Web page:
3. Choose stories of different lengths and styles.
I start my students off with some really short stories and slowly introduce longer ones. We might begin with the one-page story “Butterflies” by the Maori writer Patricia Grace. It’s a deceptively simple story that probes cross-cultural as well as urban/rural misunderstandings. By the end of the semester, we could be reading William Faulkner’s demanding “Dry September.”
It’s also fun to expose your students to different writing styles. For example, you might move from the minimalism of Ann Beattie and Raymond Carver to the plot-driven stories of William Saroyan and Anne Tyler, to the rich descriptions of Nadine Gordimer and D.H. Lawrence.
4. Offer a mix of serious and light stories, male and female authors, classic and modern.
It’s not too difficult to find stories that are serious. Themes like disappointment, betrayal, and death are everywhere in literature. When students complain about these heavy subjects, I usually reply: That’s life. But I don’t want students to be overwhelmed by dark subjects, so I try to mix in at least one or two humorous stories that are complex enough for a good discussion. Some of my favorite comic writers include Woody Allen, Dorothy Parker, and James Thurber.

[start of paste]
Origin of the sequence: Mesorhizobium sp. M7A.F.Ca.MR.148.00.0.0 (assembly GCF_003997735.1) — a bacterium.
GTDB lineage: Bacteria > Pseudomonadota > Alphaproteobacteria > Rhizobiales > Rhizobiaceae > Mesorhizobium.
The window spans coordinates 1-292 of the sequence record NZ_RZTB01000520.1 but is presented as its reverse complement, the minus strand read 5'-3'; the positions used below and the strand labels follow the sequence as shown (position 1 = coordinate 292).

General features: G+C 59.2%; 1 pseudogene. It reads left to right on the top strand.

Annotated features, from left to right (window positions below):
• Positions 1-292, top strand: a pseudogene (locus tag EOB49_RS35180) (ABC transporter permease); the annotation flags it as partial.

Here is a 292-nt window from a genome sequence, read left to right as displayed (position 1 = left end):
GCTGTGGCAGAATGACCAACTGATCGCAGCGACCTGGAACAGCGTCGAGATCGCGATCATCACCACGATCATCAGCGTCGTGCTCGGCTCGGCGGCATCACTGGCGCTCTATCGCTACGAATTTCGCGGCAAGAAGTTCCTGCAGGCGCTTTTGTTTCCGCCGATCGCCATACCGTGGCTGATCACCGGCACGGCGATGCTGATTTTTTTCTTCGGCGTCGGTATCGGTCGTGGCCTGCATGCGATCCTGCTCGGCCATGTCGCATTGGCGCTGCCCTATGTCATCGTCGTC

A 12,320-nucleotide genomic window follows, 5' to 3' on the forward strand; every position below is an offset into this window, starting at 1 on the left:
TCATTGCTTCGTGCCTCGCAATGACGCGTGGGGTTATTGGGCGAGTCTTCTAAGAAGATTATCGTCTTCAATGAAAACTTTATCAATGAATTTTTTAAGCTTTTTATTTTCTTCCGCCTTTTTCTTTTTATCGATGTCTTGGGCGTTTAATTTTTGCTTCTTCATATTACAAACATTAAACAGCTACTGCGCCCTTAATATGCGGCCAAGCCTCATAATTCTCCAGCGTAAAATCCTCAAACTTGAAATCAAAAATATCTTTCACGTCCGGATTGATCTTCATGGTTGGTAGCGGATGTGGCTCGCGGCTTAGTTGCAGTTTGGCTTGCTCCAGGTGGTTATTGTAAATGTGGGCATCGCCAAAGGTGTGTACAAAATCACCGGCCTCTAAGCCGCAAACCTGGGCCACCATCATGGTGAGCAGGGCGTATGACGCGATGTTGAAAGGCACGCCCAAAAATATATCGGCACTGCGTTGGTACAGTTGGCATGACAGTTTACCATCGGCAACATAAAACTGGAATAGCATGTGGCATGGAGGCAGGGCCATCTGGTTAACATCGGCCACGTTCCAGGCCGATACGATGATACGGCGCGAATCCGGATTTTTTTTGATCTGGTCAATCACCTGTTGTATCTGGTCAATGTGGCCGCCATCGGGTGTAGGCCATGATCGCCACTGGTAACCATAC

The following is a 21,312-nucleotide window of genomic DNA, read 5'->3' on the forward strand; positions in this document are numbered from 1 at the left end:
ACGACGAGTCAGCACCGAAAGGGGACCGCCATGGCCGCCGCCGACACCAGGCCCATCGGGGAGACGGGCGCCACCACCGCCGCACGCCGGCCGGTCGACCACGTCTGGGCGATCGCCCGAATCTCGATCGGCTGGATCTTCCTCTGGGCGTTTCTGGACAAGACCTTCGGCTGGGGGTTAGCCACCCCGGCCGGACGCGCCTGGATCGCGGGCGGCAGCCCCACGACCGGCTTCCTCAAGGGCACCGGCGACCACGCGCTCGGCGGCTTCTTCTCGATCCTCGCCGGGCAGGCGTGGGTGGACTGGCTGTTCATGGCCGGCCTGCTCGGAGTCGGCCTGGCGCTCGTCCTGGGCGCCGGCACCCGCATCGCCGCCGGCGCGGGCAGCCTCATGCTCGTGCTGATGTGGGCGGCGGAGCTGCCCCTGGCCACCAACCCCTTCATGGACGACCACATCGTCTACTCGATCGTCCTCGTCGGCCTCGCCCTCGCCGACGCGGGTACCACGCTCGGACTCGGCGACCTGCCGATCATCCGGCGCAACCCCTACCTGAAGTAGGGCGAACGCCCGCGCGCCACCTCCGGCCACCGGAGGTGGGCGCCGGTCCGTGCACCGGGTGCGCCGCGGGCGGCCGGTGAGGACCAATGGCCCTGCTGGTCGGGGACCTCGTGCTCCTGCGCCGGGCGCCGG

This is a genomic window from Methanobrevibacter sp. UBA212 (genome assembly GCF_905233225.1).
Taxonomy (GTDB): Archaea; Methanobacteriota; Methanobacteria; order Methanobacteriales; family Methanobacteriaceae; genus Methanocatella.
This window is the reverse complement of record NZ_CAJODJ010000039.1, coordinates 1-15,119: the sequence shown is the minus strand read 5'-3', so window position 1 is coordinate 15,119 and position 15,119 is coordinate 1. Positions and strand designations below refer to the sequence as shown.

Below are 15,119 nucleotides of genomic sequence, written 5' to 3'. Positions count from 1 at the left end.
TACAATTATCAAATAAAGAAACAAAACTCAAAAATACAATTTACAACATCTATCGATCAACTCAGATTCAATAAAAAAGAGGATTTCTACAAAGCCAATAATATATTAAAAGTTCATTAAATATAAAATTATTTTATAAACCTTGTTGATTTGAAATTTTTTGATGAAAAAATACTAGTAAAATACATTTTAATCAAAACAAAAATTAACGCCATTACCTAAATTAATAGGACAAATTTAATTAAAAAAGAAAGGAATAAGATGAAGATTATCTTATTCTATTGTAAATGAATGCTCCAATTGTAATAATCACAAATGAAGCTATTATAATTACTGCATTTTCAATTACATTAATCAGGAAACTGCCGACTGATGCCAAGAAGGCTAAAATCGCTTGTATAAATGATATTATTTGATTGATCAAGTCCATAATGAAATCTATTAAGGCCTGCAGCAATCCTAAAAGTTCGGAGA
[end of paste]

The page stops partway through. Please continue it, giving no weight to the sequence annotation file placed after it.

It’s good to have a blend of male and female authors, not to mention a mix of classic and contemporary works. Students are excited when they realize they can understand a story by James Joyce, Virginia Woolf, or Kate Chopin, but they also want exposure to modern authors like Tim O’Brien, Grace Paley, John Updike, Kurt Vonnegut, or Alice Walker.
5. Use stories originally written in English.
This might be controversial, but I never use translated stories. I know this restricts a lot of terrific authors, but I believe that a significant benefit of literature is the window it offers into the culture of the target language.
What’s so wonderful about English is that it encompasses an astonishing diversity of cultures. In addition to Caucasian-American writers, we can draw from the rich ethnic traditions within the United States. These include:
- African-American writers like James Baldwin and Gloria Naylor
- Asian-American writers like Ha Jin and Jhumpa Lahiri
- Native-American writers like Louise Erdrich and Sherman Alexie
- Hispanic-American writers like Sandra Cisneros and Junot Diaz
If you don’t want to restrict yourself to North American cultures, Great Britain and its far-flung Commonwealth boast a wealth of exciting authors.
A Good Story for Teaching
“The Unicorn in the Garden” by James Thurber is an excellent teaching story. It’s written in fable form, is short, humorous, and textured. There’s a lot to discuss, including Thurber’s trademarks such as the archetypal battle between the sexes, the use of satire, and the role of fantasy in life.
In next month’s blog, I’ll focus on practical ways to integrate short stories into language learning.
Do you have a favorite story you’ve used in class? If so, please share it in the comments section. Say why it worked well for you.